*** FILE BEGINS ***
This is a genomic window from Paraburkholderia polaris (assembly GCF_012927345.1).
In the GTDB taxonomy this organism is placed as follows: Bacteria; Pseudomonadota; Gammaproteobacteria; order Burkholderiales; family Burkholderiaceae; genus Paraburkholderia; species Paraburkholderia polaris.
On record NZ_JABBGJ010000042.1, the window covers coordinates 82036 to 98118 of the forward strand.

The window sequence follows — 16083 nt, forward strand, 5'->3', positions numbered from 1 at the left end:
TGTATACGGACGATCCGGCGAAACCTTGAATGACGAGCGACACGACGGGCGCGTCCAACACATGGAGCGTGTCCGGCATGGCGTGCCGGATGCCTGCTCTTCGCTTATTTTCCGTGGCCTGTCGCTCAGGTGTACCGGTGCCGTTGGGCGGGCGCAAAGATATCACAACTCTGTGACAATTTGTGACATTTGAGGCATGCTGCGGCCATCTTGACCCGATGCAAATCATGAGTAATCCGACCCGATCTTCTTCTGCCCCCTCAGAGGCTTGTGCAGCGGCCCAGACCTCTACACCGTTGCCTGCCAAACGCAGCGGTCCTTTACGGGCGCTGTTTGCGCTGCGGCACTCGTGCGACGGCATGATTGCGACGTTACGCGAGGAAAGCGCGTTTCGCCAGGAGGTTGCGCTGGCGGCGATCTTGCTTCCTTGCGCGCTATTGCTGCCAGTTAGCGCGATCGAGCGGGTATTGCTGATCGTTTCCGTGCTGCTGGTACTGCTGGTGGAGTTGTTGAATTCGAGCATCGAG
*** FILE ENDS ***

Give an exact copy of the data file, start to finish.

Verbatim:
This is a genomic window from Paraburkholderia polaris (assembly GCF_012927345.1).
In the GTDB taxonomy this organism is placed as follows: Bacteria; Pseudomonadota; Gammaproteobacteria; order Burkholderiales; family Burkholderiaceae; genus Paraburkholderia; species Paraburkholderia polaris.
On record NZ_JABBGJ010000042.1, the window covers coordinates 82036 to 98118 of the forward strand.

The window sequence follows — 16083 nt, forward strand, 5'->3', positions numbered from 1 at the left end:
TGTATACGGACGATCCGGCGAAACCTTGAATGACGAGCGACACGACGGGCGCGTCCAACACATGGAGCGTGTCCGGCATGGCGTGCCGGATGCCTGCTCTTCGCTTATTTTCCGTGGCCTGTCGCTCAGGTGTACCGGTGCCGTTGGGCGGGCGCAAAGATATCACAACTCTGTGACAATTTGTGACATTTGAGGCATGCTGCGGCCATCTTGACCCGATGCAAATCATGAGTAATCCGACCCGATCTTCTTCTGCCCCCTCAGAGGCTTGTGCAGCGGCCCAGACCTCTACACCGTTGCCTGCCAAACGCAGCGGTCCTTTACGGGCGCTGTTTGCGCTGCGGCACTCGTGCGACGGCATGATTGCGACGTTACGCGAGGAAAGCGCGTTTCGCCAGGAGGTTGCGCTGGCGGCGATCTTGCTTCCTTGCGCGCTATTGCTGCCAGTTAGCGCGATCGAGCGGGTATTGCTGATCGTTTCCGTGCTGCTGGTACTGCTGGTGGAGTTGTTGAATTCGAGCATCGAG